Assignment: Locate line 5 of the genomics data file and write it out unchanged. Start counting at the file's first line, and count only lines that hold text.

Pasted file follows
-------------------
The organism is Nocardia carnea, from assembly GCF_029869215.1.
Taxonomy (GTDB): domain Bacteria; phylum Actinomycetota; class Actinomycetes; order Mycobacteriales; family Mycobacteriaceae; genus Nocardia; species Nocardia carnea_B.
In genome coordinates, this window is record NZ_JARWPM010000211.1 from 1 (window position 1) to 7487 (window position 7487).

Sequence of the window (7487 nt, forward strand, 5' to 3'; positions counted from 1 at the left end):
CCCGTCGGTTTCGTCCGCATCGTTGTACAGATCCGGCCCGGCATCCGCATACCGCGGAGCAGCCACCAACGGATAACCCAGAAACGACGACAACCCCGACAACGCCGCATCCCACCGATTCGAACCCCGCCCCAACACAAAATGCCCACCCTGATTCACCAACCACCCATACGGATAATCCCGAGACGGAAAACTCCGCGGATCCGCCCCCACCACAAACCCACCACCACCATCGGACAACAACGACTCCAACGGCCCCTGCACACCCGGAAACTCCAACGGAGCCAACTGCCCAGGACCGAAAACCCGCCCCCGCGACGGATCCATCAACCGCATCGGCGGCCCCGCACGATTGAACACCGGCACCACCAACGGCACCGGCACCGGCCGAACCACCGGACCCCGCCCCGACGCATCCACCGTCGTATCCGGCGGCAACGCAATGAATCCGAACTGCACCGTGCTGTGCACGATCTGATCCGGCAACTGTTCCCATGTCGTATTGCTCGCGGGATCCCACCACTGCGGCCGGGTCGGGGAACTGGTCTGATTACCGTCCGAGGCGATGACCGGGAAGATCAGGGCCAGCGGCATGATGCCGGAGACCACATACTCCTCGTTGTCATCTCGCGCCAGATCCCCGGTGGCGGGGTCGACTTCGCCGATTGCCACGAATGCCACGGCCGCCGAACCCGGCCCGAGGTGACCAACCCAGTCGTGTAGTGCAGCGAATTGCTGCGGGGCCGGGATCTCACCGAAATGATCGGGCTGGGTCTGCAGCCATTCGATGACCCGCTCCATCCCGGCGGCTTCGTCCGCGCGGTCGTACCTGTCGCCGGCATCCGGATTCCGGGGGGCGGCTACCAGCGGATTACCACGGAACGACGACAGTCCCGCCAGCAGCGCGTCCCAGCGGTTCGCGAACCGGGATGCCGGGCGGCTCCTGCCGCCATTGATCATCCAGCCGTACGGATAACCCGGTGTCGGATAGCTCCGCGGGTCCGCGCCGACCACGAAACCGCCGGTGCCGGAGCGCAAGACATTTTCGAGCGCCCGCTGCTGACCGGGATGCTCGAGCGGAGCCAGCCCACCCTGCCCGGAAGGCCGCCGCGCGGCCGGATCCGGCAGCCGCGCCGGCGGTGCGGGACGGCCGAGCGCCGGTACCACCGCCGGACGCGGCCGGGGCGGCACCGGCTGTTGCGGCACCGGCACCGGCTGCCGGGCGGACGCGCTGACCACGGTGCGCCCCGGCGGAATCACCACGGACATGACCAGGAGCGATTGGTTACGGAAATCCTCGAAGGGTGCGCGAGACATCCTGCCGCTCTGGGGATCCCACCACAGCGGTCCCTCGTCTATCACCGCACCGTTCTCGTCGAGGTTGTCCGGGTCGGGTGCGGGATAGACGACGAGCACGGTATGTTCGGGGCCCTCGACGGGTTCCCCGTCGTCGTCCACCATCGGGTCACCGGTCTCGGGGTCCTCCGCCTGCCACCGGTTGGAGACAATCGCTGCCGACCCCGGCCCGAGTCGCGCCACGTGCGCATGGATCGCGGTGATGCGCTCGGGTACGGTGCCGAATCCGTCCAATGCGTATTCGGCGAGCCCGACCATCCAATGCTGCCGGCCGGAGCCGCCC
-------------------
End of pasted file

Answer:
CCCGTCGGTTTCGTCCGCATCGTTGTACAGATCCGGCCCGGCATCCGCATACCGCGGAGCAGCCACCAACGGATAACCCAGAAACGACGACAACCCCGACAACGCCGCATCCCACCGATTCGAACCCCGCCCCAACACAAAATGCCCACCCTGATTCACCAACCACCCATACGGATAATCCCGAGACGGAAAACTCCGCGGATCCGCCCCCACCACAAACCCACCACCACCATCGGACAACAACGACTCCAACGGCCCCTGCACACCCGGAAACTCCAACGGAGCCAACTGCCCAGGACCGAAAACCCGCCCCCGCGACGGATCCATCAACCGCATCGGCGGCCCCGCACGATTGAACACCGGCACCACCAACGGCACCGGCACCGGCCGAACCACCGGACCCCGCCCCGACGCATCCACCGTCGTATCCGGCGGCAACGCAATGAATCCGAACTGCACCGTGCTGTGCACGATCTGATCCGGCAACTGTTCCCATGTCGTATTGCTCGCGGGATCCCACCACTGCGGCCGGGTCGGGGAACTGGTCTGATTACCGTCCGAGGCGATGACCGGGAAGATCAGGGCCAGCGGCATGATGCCGGAGACCACATACTCCTCGTTGTCATCTCGCGCCAGATCCCCGGTGGCGGGGTCGACTTCGCCGATTGCCACGAATGCCACGGCCGCCGAACCCGGCCCGAGGTGACCAACCCAGTCGTGTAGTGCAGCGAATTGCTGCGGGGCCGGGATCTCACCGAAATGATCGGGCTGGGTCTGCAGCCATTCGATGACCCGCTCCATCCCGGCGGCTTCGTCCGCGCGGTCGTACCTGTCGCCGGCATCCGGATTCCGGGGGGCGGCTACCAGCGGATTACCACGGAACGACGACAGTCCCGCCAGCAGCGCGTCCCAGCGGTTCGCGAACCGGGATGCCGGGCGGCTCCTGCCGCCATTGATCATCCAGCCGTACGGATAACCCGGTGTCGGATAGCTCCGCGGGTCCGCGCCGACCACGAAACCGCCGGTGCCGGAGCGCAAGACATTTTCGAGCGCCCGCTGCTGACCGGGATGCTCGAGCGGAGCCAGCCCACCCTGCCCGGAAGGCCGCCGCGCGGCCGGATCCGGCAGCCGCGCCGGCGGTGCGGGACGGCCGAGCGCCGGTACCACCGCCGGACGCGGCCGGGGCGGCACCGGCTGTTGCGGCACCGGCACCGGCTGCCGGGCGGACGCGCTGACCACGGTGCGCCCCGGCGGAATCACCACGGACATGACCAGGAGCGATTGGTTACGGAAATCCTCGAAGGGTGCGCGAGACATCCTGCCGCTCTGGGGATCCCACCACAGCGGTCCCTCGTCTATCACCGCACCGTTCTCGTCGAGGTTGTCCGGGTCGGGTGCGGGATAGACGACGAGCACGGTATGTTCGGGGCCCTCGACGGGTTCCCCGTCGTCGTCCACCATCGGGTCACCGGTCTCGGGGTCCTCCGCCTGCCACCGGTTGGAGACAATCGCTGCCGACCCCGGCCCGAGTCGCGCCACGTGCGCATGGATCGCGGTGATGCGCTCGGGTACGGTGCCGAATCCGTCCAATGCGTATTCGGCGAGCCCGACCATCCAATGCTGCCGGCCGGAGCCGCCC